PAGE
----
This post was originally published on Afro
By Demetrius Dillard
United Way of Central Maryland, the Baltimore Ravens and about a dozen volunteers representing various local organizations teamed up for a beautification project at Curtis Bay Elementary School in South Baltimore last month.
The volunteer day of service, referred to as “Caw to Action,” featured numerous in-person and virtual events and activities, varying from community clean-ups to assembling stress relief kits and decorating kindness rocks.
Curtis Bay was one of 63 volunteer sites in Central Maryland. The project for the day was raising plant beds and building a corresponding shed in what became a community garden and outdoor space located behind the school building.
Baltimore Ravens cornerbacks Brandon Stephens and Khalil Dorsey worked alongside community members and students to plant seeds that yield kale, spinach, beets, green beans, egg plants, cucumbers, squash and more.`
“For me it’s just a really cool experience just to come out and give back,” said Naomi Manley, a volunteer who also serves in the Air Force.
“I think not only just volunteering, but also putting together a garden bed is really cool because you’re teaching kids about growing things and it’s something they’ll be able to enjoy, and it’s bringing everybody together so I think it’s a rewarding experience.”
Not only was the event a meaningful day of community service, but was an opportunity to teach youngsters the valuable life skill of gardening. The 12 garden beds will serve as a supply of fresh produce as Curtis Bay Elementary sits in a food desert.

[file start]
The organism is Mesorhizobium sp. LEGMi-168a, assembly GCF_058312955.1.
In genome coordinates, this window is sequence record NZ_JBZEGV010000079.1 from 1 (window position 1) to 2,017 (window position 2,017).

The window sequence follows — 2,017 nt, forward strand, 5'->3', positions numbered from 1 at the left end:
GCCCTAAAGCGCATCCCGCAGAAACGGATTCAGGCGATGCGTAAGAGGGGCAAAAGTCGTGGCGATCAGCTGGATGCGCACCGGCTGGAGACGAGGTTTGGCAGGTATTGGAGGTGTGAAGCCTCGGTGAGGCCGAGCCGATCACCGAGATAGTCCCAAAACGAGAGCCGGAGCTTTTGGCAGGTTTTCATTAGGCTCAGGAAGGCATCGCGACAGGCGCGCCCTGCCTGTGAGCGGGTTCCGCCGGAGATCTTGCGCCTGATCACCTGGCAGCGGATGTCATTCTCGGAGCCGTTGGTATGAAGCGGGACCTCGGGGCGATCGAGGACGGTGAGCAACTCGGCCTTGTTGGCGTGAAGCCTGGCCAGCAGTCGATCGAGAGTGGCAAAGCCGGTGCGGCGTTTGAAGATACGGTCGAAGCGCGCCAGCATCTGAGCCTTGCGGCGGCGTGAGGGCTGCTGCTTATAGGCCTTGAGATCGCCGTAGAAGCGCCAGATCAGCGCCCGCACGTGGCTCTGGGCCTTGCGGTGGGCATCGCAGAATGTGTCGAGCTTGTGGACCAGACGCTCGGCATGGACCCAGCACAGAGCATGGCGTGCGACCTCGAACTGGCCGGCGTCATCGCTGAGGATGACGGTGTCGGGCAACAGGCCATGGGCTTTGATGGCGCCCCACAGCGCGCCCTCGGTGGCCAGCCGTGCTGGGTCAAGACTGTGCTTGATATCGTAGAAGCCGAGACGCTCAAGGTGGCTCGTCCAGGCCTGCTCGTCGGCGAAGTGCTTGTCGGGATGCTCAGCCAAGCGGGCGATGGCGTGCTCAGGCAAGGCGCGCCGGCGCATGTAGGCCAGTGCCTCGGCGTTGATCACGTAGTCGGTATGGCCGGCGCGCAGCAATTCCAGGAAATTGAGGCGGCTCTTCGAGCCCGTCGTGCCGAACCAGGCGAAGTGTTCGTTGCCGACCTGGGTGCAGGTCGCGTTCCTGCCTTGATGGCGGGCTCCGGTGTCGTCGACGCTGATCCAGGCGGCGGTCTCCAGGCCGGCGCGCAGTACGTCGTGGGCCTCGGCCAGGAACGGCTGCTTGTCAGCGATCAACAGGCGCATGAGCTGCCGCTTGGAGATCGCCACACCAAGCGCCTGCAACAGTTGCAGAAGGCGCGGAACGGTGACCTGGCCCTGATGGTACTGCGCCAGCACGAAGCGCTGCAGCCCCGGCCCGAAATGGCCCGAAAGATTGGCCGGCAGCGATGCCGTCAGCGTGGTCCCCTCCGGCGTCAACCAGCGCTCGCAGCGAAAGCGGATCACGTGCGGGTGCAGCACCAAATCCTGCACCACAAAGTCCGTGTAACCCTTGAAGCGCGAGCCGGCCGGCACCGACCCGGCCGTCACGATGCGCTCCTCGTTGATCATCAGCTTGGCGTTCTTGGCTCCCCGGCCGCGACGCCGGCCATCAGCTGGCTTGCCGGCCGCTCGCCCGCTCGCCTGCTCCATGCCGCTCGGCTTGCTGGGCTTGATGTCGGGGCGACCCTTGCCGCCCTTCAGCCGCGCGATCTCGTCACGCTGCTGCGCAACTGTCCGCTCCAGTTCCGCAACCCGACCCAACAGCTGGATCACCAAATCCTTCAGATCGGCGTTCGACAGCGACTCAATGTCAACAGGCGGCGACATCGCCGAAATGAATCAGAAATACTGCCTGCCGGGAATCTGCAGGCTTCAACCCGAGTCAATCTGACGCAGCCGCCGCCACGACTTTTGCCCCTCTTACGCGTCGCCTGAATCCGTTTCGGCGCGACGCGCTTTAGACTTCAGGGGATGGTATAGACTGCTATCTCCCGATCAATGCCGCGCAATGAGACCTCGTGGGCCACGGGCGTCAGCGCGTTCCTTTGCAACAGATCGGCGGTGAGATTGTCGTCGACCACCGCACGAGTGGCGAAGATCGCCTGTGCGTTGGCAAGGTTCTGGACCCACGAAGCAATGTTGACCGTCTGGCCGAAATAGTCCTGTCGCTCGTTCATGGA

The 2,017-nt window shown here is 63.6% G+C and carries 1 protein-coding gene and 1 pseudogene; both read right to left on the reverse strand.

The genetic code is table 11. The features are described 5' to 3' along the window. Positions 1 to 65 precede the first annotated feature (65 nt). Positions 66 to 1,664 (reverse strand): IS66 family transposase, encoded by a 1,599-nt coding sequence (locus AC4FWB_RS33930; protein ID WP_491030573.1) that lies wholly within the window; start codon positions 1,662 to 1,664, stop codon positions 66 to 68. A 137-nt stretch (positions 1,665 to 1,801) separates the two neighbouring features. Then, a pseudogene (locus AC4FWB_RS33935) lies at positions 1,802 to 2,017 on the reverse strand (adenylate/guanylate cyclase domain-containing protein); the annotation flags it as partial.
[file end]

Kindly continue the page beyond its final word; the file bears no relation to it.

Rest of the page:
Funding for the plant beds and additional gardening materials was made possible by a grant from the Greater Baybrook Alliance, said Shenika Foster, who serves as the community school coordinator at Curtis Bay.
“It will bring resources not only to the students but to their families as well,” Foster said, explaining that the closest supermarket is two bus rides away for surrounding community members who don’t drive.
“This will give them a resource and something they can use as a tool to learn from to be able to grow vegetables, grow the fruit, and then they’ll actually be able to use it and take it home with them.”
“Just to continue to be able to bring resources in that’s going to help and build this community up, it brings me joy.”
A small group of first graders participated on the morning of the volunteer day of service roughly an hour and a half after volunteers assembled garden beds, but students from all grades partook in planting seeds over the course of the following week and beyond.
“The resources are great and the example of volunteering is a great model too for our kids, but the best thing of all is our kids feel important,” Curtis Bay Principal Mark Bongiovanni said.
“When they see Baltimore Ravens players here, when they see all these 20 volunteers coming to work with them, they just feel important and that’s what we want for them.”
Dorsey, who is in his second year with the Ravens, enjoyed interacting with the children, who took a break from art class and gleefully dug their hands through the soil.
“I wish I learned this when I was young, but they’re getting this education right now – that’s the best thing,” he said. “And seeing what it does for them, like putting a smile on their faces, I think that’s great.”
The post ‘Caw to Action:’ Ravens, volunteers plant produce to end food desert in South Baltimore appeared first on Afro.